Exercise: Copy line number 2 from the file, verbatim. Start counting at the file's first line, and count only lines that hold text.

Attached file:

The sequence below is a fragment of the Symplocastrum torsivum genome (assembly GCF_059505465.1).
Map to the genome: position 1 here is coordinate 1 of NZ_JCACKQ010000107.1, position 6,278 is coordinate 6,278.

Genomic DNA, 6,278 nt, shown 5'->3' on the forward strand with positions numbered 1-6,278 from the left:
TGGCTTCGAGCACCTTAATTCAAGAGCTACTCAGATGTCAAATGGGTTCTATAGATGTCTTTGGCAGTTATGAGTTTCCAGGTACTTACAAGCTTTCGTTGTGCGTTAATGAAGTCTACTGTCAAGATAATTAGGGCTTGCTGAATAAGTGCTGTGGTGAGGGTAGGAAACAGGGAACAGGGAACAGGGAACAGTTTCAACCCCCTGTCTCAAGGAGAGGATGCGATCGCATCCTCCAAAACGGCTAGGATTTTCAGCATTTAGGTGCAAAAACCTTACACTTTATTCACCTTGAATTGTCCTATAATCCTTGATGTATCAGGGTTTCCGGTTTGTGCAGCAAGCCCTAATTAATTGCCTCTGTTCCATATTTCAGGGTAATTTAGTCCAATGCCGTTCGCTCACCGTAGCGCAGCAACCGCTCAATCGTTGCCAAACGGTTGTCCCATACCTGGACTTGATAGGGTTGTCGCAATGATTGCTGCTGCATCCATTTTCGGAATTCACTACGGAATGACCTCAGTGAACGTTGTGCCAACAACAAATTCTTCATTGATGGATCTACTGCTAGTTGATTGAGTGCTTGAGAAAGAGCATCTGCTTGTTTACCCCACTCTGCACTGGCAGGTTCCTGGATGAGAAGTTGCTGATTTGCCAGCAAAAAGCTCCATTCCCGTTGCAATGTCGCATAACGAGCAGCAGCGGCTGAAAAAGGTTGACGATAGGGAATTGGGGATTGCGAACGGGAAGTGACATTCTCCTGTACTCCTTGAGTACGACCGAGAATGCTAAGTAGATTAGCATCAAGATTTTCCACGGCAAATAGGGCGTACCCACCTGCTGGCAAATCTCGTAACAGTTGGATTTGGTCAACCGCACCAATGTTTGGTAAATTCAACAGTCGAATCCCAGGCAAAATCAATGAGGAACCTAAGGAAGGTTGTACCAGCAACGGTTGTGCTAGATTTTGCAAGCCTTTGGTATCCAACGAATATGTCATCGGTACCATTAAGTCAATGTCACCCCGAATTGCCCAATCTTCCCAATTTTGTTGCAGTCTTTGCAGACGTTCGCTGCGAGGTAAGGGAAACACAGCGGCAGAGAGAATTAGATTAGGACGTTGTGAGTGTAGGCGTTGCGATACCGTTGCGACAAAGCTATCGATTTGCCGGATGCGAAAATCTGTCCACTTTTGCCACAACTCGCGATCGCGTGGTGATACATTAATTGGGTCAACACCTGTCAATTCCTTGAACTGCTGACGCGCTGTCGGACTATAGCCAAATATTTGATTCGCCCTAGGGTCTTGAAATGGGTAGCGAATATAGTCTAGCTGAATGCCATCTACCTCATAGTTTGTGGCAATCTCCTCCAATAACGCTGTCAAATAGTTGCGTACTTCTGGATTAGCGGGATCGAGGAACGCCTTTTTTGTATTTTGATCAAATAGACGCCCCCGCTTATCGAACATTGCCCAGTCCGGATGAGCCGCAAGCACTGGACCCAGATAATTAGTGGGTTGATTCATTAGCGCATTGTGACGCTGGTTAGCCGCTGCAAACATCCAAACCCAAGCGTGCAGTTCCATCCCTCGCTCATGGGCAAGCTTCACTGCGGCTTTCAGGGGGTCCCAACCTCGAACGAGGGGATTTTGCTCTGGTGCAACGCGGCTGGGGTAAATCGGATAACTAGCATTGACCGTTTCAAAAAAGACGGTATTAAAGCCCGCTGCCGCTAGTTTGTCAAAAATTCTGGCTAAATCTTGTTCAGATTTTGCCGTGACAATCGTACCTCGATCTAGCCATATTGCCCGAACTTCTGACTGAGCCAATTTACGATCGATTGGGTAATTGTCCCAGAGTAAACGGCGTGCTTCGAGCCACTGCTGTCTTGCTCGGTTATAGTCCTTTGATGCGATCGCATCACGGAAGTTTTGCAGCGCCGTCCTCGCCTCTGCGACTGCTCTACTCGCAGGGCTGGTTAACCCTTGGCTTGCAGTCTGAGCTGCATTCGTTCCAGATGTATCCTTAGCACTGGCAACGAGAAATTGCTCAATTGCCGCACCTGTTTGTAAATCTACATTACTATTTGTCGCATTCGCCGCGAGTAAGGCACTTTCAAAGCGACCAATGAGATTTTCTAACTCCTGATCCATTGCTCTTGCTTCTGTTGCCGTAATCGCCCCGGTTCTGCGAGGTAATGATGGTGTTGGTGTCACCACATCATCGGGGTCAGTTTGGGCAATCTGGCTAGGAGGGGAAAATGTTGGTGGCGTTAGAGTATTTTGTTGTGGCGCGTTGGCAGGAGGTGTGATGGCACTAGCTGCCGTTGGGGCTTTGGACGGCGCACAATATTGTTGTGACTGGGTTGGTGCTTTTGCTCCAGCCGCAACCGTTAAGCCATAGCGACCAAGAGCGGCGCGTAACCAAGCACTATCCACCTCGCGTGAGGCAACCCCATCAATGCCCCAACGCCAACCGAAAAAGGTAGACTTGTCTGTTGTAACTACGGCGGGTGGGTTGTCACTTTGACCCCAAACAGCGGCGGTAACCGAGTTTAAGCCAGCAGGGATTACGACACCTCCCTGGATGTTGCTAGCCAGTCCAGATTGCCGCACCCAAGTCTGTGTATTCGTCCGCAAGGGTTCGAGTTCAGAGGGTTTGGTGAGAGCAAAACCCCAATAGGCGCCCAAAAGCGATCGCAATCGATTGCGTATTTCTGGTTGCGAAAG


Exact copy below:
Map to the genome: position 1 here is coordinate 1 of NZ_JCACKQ010000107.1, position 6,278 is coordinate 6,278.